Report questions effectiveness of renewable energy to alleviate fuel poverty
Social-housing providers are installing renewable energy without a full knowledge of its potential in a ‘fit-and-forget’ approach to fuel poverty, according to a report by Dr Fin O’Flaherty and Dr James Pinder of Sheffield Hallam University. The Centre for Infrastructure Management at the university says that renewable-energy technologies such as photo-voltaic arrays, solar-thermal panels and ground-source heat pumps are increasingly being used by social-housing providers to help alleviate fuel poverty and reduce carbon emissions. However, to date, it is not clear which technologies are most effective.
Dr O’Flaherty says, ‘Recent figures show that up to one in five households in the UK are in fuel poverty [10% or more of income spent on energy to maintain a warm home]. Many local authorities and housing associations have begun installing renewable-energy technologies on their properties in a bid to address this problem.
‘While we applaud them for this and appreciate their motivations, our report has found that there is often a limited understanding of how the technologies perform in use or what level of savings are being delivered to residents.’
He argues that such an approach is not sustainable and a symptom of the way schemes have been funded in the past — often through grant funding — and which means that there has been no provision for ongoing performance monitoring and system maintenance.
Dr O’Flaherty adds, ‘The introduction of Government subsidies such as the Feed-in Tariff means that payback periods for renewable-energy technologies have fallen, and social-housing providers have begun to adopt a more long-term attitude to their schemes.
‘However, under-performing and malfunctioning renewable-energy technologies will result in a reduction in income for social-housing providers and undermine the economics of schemes.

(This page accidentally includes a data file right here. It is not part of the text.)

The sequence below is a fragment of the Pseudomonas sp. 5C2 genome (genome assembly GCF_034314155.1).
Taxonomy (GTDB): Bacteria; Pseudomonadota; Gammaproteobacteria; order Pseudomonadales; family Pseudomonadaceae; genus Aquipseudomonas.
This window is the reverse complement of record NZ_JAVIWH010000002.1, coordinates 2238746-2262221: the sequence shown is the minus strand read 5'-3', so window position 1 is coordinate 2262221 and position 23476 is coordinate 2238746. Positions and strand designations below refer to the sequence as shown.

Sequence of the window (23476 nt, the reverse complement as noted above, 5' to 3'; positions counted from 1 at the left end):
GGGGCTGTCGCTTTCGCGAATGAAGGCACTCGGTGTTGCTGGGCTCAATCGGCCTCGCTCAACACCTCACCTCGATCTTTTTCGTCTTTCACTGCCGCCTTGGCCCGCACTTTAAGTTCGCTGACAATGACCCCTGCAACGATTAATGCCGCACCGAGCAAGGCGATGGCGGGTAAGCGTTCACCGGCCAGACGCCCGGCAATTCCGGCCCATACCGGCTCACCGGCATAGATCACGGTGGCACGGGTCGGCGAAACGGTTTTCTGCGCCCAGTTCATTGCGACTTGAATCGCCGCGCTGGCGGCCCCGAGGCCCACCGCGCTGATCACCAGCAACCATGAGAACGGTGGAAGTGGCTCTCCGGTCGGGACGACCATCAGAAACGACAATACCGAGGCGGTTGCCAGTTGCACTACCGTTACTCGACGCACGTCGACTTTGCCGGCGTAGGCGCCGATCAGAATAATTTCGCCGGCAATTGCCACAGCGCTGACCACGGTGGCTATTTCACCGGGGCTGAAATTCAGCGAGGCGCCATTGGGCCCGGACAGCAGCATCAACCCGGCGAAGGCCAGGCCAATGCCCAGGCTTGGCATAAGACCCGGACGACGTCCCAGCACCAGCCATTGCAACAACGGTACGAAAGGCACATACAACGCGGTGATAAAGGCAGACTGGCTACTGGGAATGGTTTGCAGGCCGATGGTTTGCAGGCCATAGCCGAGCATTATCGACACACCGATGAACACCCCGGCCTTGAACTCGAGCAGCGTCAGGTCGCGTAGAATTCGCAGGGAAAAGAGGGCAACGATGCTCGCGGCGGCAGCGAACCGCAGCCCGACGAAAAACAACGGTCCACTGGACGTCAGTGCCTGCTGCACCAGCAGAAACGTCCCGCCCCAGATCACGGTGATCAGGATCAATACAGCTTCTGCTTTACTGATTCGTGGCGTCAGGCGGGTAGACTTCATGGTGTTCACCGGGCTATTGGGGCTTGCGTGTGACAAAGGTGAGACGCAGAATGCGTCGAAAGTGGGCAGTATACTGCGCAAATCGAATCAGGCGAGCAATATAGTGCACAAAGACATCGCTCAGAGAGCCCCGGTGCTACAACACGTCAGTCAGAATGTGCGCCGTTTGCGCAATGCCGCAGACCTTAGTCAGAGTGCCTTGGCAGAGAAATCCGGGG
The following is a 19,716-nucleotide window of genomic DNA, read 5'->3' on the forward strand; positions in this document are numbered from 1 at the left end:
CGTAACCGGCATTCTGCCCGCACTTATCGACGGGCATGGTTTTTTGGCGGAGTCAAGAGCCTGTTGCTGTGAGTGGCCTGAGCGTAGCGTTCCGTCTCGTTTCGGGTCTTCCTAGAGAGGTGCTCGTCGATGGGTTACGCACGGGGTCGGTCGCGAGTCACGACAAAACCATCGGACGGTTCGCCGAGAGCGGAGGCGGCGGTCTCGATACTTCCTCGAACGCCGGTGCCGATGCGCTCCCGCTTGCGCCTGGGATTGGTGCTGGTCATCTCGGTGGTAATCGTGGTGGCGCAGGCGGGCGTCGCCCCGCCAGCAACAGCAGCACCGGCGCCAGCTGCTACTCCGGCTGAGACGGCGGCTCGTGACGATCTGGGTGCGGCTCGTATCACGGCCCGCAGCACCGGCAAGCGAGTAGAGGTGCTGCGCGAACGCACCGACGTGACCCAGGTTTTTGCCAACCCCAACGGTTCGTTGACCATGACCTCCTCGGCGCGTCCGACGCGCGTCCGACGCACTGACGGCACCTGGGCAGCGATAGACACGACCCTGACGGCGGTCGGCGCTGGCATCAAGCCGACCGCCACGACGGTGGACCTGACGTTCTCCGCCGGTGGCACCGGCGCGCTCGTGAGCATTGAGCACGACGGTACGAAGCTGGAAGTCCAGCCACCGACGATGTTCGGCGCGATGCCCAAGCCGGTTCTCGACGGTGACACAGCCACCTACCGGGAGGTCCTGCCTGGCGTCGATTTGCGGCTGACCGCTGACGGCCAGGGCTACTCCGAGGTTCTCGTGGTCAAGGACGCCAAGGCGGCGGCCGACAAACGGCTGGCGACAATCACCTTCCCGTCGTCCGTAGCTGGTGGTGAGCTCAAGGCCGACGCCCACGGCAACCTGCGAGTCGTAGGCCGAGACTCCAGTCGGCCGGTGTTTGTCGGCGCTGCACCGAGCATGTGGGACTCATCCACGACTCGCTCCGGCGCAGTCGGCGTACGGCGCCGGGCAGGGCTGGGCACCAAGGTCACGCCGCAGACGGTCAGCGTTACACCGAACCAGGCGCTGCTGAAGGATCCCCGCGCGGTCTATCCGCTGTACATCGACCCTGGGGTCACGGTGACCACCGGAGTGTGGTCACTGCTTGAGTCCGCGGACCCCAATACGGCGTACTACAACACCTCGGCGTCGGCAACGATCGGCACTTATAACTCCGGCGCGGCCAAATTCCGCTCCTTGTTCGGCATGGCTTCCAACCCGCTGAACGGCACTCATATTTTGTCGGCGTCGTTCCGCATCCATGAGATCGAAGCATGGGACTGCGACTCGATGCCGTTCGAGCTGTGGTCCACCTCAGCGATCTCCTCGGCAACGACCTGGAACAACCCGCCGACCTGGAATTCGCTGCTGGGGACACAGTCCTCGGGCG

‘Renewable-energy technologies should not be seen as a silver bullet for alleviating the problem of fuel poverty in the UK, but when used with other energy-efficiency measures they can provide a useful way of reducing households’ dependence on energy supplied by utility companies.’
Solar-thermal hot-water systems were found not to be cost effective for alleviating fuel poverty. They are relatively cheap to buy and install (about £3500), but the net savings are only about £50 a year, particularly for under-performing systems. With the help of the Renewable-Heat Incentive, systems performing to specification will have a payback of about 15 years. However, it is thought that social-housing providers are likely to use RHI payments to fund the capital cost of installing solar-thermal systems rather than let them benefit residents.
Solar PV systems are seen as more effective in alleviating fuel poverty by generating savings of £340 to £420 a year. With the help of the Feed-in Tariff their payback is 15 to 17 years, depending how much of the electricity generated is used by residents. Without the FiT, the payback is over 60 years.
Ground-source heat pumps installed in properties with coal-fired central heating were found to be more effective at alleviating fuel poverty. The net saving for one home in the first year was about £800.
The report concludes: ‘Even when benefiting from Feed-in Tariffs and the Renewable-Heat Incentive, the payback period for micro-generation technologies still exceeds those of other energy-efficiency measures such as cavity-wall insulation and draught proofing. Reducing demand for energy should, therefore, be seen as a prerequisite to using micro-generation technologies to alleviate fuel poverty.’